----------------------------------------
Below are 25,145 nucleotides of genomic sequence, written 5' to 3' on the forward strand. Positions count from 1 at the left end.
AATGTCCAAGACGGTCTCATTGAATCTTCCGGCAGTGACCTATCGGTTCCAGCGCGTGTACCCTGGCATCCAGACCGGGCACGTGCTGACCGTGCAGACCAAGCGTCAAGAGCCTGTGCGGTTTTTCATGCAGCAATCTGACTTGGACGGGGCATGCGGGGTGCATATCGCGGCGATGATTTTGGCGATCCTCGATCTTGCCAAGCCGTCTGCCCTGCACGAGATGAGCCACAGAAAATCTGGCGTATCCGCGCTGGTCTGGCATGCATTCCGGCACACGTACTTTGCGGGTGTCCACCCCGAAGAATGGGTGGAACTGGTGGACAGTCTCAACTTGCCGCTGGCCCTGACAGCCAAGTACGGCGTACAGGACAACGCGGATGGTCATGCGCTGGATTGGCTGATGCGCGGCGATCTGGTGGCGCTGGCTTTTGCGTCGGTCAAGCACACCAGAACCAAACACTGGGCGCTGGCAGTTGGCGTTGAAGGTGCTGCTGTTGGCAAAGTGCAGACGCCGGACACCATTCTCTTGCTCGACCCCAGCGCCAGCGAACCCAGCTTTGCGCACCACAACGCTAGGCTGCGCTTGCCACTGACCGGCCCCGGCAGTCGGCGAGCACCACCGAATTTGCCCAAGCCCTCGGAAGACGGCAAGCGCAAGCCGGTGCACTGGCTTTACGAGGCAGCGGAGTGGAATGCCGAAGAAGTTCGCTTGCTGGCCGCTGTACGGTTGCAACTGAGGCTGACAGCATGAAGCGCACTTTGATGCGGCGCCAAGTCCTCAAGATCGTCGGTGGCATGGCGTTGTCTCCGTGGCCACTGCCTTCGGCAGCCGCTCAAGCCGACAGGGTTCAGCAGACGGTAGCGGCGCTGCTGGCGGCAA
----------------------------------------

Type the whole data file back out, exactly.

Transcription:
Below are 25,145 nucleotides of genomic sequence, written 5' to 3' on the forward strand. Positions count from 1 at the left end.
AATGTCCAAGACGGTCTCATTGAATCTTCCGGCAGTGACCTATCGGTTCCAGCGCGTGTACCCTGGCATCCAGACCGGGCACGTGCTGACCGTGCAGACCAAGCGTCAAGAGCCTGTGCGGTTTTTCATGCAGCAATCTGACTTGGACGGGGCATGCGGGGTGCATATCGCGGCGATGATTTTGGCGATCCTCGATCTTGCCAAGCCGTCTGCCCTGCACGAGATGAGCCACAGAAAATCTGGCGTATCCGCGCTGGTCTGGCATGCATTCCGGCACACGTACTTTGCGGGTGTCCACCCCGAAGAATGGGTGGAACTGGTGGACAGTCTCAACTTGCCGCTGGCCCTGACAGCCAAGTACGGCGTACAGGACAACGCGGATGGTCATGCGCTGGATTGGCTGATGCGCGGCGATCTGGTGGCGCTGGCTTTTGCGTCGGTCAAGCACACCAGAACCAAACACTGGGCGCTGGCAGTTGGCGTTGAAGGTGCTGCTGTTGGCAAAGTGCAGACGCCGGACACCATTCTCTTGCTCGACCCCAGCGCCAGCGAACCCAGCTTTGCGCACCACAACGCTAGGCTGCGCTTGCCACTGACCGGCCCCGGCAGTCGGCGAGCACCACCGAATTTGCCCAAGCCCTCGGAAGACGGCAAGCGCAAGCCGGTGCACTGGCTTTACGAGGCAGCGGAGTGGAATGCCGAAGAAGTTCGCTTGCTGGCCGCTGTACGGTTGCAACTGAGGCTGACAGCATGAAGCGCACTTTGATGCGGCGCCAAGTCCTCAAGATCGTCGGTGGCATGGCGTTGTCTCCGTGGCCACTGCCTTCGGCAGCCGCTCAAGCCGACAGGGTTCAGCAGACGGTAGCGGCGCTGCTGGCGGCAA